Skip to main content

Syndicate contentOccasional paper series

Occasional paper series

Neo-conservatism and child care services in Alberta: A case study

Jacqueline Hayden
Occasional paper 9

The development and delivery of child care services in Canada has never been without controversy. Although stakeholders from opposing spheres of influence have battled for divergent demands, the concept that some form of support for child care falls within the realm of state responsibilities has been acknowledged for many decades.

Theorizing political difference in Toronto’s postwar child care movement

Susan Prentice
Occasional paper 8

Theorizing political difference in Toronto's postwar child care movement examines the complicated history of child care service and advocacy in Toronto between 1942-1953. It reviews how and why the State reorganized and closed down child care centres, and in so doing, how public policy and practices stigmatized child care services. The paper seeks to explain how and why different women participated in this process of reorganization, arguing that instead of seeing such women as 'dupes' or 'sell-outs', they were constrained by their institutional positions and affiliations.

The great child care debate: The long-term effects of non-parental child care

Gillian Doherty
Occasional paper 7

This paper reviews studies that compare children with non-parental child care experience to children without this experience. Two major themes emerge from this review: first, the research does not support the view that participation in child care is harmful; and second, it is important that the child care experience is of high quality.



A sociological examination of the child care auspice debate

Bruce K. Friesen, edited by Gillian Doherty
Occasional paper 6

Originally a doctoral theses, this paper presents in an abridged form, Friesen's examination of the differences in quality between for-profit and non-profit child care centres the structural features that give rise to these differences.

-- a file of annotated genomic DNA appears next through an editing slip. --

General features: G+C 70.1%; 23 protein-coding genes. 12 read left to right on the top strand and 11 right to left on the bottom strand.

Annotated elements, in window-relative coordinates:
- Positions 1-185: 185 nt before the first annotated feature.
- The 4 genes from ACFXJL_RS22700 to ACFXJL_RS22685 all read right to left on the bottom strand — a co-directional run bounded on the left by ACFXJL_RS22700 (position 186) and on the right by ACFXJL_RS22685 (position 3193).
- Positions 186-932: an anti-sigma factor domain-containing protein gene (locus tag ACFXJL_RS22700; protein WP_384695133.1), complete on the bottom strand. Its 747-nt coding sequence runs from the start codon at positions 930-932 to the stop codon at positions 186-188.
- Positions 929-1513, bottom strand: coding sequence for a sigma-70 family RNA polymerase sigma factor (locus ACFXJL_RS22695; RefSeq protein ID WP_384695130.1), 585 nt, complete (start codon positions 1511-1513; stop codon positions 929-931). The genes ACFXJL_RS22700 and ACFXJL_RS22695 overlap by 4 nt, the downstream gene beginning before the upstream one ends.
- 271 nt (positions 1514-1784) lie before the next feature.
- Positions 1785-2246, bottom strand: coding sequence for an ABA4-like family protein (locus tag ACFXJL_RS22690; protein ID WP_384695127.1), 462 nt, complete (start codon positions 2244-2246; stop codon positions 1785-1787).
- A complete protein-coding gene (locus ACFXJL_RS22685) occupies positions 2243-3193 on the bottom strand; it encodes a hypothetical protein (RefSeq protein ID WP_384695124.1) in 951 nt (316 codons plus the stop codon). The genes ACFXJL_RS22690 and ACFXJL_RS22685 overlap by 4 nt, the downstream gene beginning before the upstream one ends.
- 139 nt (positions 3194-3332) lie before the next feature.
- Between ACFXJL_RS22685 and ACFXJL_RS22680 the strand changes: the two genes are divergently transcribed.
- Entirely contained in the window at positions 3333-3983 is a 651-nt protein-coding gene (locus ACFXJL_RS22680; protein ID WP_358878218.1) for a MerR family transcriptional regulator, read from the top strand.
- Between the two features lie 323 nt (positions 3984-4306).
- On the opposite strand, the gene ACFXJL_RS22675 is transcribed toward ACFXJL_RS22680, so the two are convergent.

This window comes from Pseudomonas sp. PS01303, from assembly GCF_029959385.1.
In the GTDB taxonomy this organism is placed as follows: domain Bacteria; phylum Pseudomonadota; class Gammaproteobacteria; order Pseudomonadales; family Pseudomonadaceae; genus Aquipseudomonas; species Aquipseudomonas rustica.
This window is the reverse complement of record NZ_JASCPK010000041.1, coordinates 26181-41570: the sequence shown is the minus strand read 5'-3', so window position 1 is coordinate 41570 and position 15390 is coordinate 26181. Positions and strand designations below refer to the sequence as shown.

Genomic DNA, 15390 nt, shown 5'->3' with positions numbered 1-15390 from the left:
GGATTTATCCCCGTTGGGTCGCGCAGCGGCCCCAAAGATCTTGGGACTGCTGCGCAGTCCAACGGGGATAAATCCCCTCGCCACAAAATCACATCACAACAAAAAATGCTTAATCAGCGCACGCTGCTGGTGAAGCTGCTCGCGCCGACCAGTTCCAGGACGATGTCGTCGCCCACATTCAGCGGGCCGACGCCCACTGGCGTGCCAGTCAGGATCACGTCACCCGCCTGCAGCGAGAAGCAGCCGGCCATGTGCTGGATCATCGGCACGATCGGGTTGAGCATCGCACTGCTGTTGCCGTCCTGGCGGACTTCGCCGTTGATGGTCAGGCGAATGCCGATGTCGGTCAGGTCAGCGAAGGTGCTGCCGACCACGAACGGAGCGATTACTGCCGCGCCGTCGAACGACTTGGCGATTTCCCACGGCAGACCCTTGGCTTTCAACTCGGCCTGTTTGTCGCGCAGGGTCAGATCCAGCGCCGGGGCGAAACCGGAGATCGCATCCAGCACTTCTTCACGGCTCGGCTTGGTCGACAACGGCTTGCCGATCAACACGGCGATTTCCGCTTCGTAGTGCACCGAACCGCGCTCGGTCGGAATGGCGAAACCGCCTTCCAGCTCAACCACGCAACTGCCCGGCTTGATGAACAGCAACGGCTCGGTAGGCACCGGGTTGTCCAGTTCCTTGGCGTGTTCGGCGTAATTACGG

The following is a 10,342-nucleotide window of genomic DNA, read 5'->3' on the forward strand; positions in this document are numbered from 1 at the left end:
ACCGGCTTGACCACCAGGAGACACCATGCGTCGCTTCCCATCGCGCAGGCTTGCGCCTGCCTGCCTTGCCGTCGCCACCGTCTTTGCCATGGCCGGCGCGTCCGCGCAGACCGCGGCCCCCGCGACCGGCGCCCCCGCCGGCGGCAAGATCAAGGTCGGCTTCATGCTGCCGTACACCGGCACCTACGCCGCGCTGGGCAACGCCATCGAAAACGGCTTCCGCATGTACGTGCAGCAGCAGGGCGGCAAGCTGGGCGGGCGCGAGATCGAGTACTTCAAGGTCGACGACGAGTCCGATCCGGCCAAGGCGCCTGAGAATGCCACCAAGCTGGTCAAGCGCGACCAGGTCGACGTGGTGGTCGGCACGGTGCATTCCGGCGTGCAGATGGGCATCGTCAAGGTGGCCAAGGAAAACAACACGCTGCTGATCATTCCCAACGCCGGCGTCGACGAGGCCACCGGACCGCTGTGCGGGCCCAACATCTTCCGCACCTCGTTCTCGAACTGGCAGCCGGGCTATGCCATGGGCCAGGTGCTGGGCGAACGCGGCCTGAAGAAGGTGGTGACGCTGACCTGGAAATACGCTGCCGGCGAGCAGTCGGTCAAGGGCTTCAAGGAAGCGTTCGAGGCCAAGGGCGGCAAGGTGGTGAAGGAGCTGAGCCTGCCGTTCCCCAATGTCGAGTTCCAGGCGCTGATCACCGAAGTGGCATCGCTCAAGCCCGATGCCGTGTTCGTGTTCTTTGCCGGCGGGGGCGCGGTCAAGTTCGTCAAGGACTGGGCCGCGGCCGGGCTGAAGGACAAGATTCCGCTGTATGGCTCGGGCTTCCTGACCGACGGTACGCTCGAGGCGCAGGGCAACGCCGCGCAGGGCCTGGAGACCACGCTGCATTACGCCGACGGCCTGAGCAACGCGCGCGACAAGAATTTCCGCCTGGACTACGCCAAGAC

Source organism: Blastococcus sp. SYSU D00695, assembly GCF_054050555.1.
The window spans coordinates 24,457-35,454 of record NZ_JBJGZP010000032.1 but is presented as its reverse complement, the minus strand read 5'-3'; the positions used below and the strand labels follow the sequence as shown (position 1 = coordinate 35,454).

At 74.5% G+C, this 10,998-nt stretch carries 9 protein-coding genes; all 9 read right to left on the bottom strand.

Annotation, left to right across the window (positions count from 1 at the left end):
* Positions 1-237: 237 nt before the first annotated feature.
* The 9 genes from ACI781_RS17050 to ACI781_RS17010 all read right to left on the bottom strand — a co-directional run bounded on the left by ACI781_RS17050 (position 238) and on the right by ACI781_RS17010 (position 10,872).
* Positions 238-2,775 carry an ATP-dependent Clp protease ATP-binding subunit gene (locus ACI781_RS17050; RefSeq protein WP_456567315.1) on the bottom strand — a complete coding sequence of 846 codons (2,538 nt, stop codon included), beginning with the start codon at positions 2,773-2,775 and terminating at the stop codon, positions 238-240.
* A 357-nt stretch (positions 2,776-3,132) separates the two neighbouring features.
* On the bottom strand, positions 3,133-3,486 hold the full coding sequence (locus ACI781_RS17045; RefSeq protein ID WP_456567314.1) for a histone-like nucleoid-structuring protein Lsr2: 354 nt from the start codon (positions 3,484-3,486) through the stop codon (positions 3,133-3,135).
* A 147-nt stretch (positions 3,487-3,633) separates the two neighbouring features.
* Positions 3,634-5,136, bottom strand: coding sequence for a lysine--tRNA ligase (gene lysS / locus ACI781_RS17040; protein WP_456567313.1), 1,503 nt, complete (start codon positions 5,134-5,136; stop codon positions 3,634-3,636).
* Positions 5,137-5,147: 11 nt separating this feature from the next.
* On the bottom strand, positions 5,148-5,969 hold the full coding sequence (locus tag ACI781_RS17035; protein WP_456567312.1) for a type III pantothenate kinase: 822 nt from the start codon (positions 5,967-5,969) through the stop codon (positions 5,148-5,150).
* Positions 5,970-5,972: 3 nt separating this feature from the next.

Preface and Acknowledgements

Child care: Canada can’t work without it

Gillian Doherty, Ruth Rose, Martha Friendly, Donna Lero, Sharon Hope Irwin
Occasional paper 5

This paper describes the purposes that can be served by child care services and illustrates how it can advance social and economic objectives of national importance.



Executive Summary

Chapter I - Introduction
A definition of child care
The purposes that can be served by child care services
The importance of quality in child care services

Rural child care in Ontario

Gillian Doherty
Occasional paper 4

This paper, originally prepared as a background paper for a conference on rural child care, describes Ontario's rural child care arrangements and makes proposals for future developments.

Download this publication:

Work-related child care in context: A study of work-related child care in Canada

Jane Beach, Martha Friendly and Lori Schmidt
Occasional paper 3

This report describes the results of a survey of work-related child care centres in Canada, examines some of the commonly-held assumptions about work-related child care programs, and discusses the role of work-related child care within the context of broader child care policy.

Download this publication:

Proceedings from the Child Care Policy and Research Symposium

Edited by Martha Friendly, Irene Kyle and Lori Schmidt.
Occasional paper 2

These proceedings from a one-day symposium on policy-relevant child care research was held at the Learned Societies meetings in 1991. Overviews of developmental psychology, sociology, and economics approaches to child care research as well as current Canadian research on school-age child care, family day care and a model for determining child care demand are presented.

Download this publication:

Child care for Canadian children and families

Martha Friendly, Laurel Rothman and Mab Oloman
Occasional paper 1

This paper, originally prepared for "Canada's children: The priority for the 90s: A national symposium" held by the Child Welfare League of America/Canada, Ottawa, October 27-30, 1991, describes Canada's child care arrangements and makes proposals for future developments.

Premium Drupal Themes by Adaptivethemes